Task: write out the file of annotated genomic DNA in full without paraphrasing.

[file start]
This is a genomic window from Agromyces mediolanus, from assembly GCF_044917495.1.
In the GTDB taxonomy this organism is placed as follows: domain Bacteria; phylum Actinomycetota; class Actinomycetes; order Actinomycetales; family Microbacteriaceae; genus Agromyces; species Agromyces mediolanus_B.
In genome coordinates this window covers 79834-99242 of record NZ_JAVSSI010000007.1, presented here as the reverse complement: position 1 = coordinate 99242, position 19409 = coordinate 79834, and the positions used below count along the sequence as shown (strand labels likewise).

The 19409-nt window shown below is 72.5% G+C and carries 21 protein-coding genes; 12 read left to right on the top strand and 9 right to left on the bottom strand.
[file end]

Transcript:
This is a genomic window from Agromyces mediolanus, from assembly GCF_044917495.1.
In the GTDB taxonomy this organism is placed as follows: domain Bacteria; phylum Actinomycetota; class Actinomycetes; order Actinomycetales; family Microbacteriaceae; genus Agromyces; species Agromyces mediolanus_B.
In genome coordinates this window covers 79834-99242 of record NZ_JAVSSI010000007.1, presented here as the reverse complement: position 1 = coordinate 99242, position 19409 = coordinate 79834, and the positions used below count along the sequence as shown (strand labels likewise).

The 19409-nt window shown below is 72.5% G+C and carries 21 protein-coding genes; 12 read left to right on the top strand and 9 right to left on the bottom strand.